Review: The Boy In The Striped Pyjamas – John Boyne 

Rating: ⭐️⭐️⭐️⭐️

39999Synopsis: Berlin, 1942 : When Bruno returns home from school one day, he discovers that his belongings are being packed in crates. His father has received a promotion and the family must move to a new house far, far away, where there is no one to play with and nothing to do. A tall fence stretches as far as the eye can see and cuts him off from the strange people in the distance.

But Bruno longs to be an explorer and decides that there must be more to this desolate new place than meets the eye. While exploring his new environment, he meets another boy whose life and circumstances are very different from his own, and their meeting results in a friendship that has devastating consequences.

“If it wasn’t for the fact that Bruno was nowhere near as skinny as the boys on his side of the fence, and not quite so pale either, it would have been difficult to tell them apart. It was almost (Schmuel thought) AS IF THEY WERE ALL EXACTLY THE SAME REALLY.” – this is quite possibly the most important thing anyone can take from this book today. Still relevant, holocaust or not. Let’s not forget this this is first and foremost, a children’s novel. A book written for the target audience of children aged 10-15 to make them aware of the issues. So people that are getting pedantic about the “British phrasing” and metric/imperial measurements should just give it a rest for a minute, because and that’s not what’s important here.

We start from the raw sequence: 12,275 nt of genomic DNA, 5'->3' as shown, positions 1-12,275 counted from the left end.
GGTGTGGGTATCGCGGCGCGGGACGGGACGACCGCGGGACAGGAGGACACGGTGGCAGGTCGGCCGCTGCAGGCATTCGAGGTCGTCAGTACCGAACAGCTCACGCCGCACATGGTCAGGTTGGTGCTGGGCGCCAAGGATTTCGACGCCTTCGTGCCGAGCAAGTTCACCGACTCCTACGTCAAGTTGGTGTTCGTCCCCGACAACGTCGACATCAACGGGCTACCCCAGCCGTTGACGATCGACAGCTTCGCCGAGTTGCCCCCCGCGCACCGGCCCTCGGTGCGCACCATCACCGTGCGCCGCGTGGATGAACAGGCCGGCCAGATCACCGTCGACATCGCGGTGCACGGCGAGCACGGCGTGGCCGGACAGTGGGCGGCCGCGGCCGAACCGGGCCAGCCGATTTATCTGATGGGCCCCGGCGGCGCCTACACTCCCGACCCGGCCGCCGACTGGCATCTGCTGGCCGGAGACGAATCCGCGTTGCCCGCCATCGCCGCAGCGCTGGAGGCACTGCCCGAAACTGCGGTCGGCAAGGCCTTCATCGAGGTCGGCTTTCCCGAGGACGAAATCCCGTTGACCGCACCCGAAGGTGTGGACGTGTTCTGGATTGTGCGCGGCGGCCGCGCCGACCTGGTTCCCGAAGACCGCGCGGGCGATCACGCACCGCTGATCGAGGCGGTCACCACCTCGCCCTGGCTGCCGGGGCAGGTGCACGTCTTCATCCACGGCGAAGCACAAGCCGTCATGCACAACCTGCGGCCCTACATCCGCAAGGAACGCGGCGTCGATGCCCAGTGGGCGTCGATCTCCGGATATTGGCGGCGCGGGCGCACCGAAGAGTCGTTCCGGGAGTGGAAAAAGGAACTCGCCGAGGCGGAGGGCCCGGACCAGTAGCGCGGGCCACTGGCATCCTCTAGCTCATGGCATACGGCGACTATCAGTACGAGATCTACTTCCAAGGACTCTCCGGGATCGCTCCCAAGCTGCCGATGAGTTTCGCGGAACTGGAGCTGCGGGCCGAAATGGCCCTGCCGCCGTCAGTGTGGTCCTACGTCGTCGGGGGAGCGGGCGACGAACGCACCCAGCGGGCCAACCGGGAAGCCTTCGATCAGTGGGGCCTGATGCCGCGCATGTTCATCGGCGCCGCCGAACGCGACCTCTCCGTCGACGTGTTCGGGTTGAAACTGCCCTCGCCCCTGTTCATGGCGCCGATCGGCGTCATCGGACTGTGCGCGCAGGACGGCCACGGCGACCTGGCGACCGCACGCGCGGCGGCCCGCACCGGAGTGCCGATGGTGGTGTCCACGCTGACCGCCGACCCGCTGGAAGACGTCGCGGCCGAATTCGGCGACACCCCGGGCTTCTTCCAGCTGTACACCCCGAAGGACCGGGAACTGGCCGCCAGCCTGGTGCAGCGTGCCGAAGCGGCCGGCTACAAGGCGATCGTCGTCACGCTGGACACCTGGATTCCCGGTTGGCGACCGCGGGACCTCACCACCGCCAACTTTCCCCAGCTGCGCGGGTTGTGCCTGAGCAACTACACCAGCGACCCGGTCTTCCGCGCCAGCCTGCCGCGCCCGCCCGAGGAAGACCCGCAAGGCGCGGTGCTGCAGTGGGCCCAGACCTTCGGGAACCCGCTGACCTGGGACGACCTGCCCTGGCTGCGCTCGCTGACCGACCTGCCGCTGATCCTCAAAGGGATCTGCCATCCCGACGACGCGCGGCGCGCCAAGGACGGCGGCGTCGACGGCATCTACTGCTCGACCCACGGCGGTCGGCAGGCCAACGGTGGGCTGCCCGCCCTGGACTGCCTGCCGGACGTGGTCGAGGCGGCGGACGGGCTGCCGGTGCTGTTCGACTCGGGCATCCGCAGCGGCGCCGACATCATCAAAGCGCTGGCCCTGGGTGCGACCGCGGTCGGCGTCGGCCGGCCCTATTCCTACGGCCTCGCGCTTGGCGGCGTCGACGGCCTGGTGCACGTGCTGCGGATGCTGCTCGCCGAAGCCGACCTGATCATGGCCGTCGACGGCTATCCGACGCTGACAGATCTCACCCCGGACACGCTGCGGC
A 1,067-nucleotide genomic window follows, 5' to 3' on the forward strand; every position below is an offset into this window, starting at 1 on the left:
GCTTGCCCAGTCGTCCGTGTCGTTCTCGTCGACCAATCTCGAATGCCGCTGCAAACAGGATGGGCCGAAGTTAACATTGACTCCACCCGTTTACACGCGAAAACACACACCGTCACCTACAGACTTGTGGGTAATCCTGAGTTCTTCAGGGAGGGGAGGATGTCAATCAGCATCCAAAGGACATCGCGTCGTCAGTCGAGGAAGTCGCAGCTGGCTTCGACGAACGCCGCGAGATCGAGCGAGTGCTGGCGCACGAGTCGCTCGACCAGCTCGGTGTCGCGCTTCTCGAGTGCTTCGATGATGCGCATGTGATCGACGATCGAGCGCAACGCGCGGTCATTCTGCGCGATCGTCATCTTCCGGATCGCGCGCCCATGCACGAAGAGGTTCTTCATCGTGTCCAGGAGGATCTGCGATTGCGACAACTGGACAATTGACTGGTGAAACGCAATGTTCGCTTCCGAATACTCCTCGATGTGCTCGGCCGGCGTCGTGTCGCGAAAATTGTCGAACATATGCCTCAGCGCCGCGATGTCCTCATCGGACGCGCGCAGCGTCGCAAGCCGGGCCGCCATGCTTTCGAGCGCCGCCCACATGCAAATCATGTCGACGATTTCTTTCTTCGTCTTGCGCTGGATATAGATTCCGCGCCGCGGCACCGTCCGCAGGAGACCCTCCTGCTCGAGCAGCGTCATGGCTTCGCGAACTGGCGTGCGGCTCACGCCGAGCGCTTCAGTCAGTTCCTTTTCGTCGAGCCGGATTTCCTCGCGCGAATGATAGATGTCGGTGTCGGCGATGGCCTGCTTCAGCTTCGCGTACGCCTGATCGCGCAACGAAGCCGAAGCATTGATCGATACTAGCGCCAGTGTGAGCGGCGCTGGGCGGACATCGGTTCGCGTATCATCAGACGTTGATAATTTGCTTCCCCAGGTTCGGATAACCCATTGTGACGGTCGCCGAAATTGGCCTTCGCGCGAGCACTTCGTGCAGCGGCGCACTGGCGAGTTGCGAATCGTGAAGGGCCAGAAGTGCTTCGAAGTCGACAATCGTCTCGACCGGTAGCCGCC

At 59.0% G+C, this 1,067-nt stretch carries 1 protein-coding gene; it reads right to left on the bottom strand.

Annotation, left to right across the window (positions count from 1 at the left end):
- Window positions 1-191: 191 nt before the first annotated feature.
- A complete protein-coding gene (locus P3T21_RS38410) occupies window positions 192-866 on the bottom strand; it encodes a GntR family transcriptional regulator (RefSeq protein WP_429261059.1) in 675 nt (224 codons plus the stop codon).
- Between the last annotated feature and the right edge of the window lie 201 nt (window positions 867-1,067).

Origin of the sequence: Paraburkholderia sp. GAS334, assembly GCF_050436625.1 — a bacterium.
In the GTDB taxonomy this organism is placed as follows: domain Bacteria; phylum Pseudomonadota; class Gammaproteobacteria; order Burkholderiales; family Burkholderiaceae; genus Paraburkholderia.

Of course this book has its issues, no one is perfect. But the heart of this book lies in the incredible naivety of the young boy Bruno, who has grown up with such a sheltered and privileged life, that he simply does not understand the severity of what is happening in his backyard. How could he? If he’s never been told what all of this means, and is only fed the information that will cause him to follow the rest of the brainwashed society in supporting and continuing Hitler’s ways.

It is the youth in the narrative voice that makes this book so powerful, particularly when reading as an adult who knows enough about the subject to understand what “Out-With” and “The Fury” actually mean. Or when a man “falls down but doesn’t get back up again”… the exact words don’t need to be said. It’s in the simplicity and honesty of a child’s voice that the power of this novel sits, and is the reason why the outcome is so devastatingly heartbreaking to read.

View The Boy In The Striped Pyjamas on Goodreads

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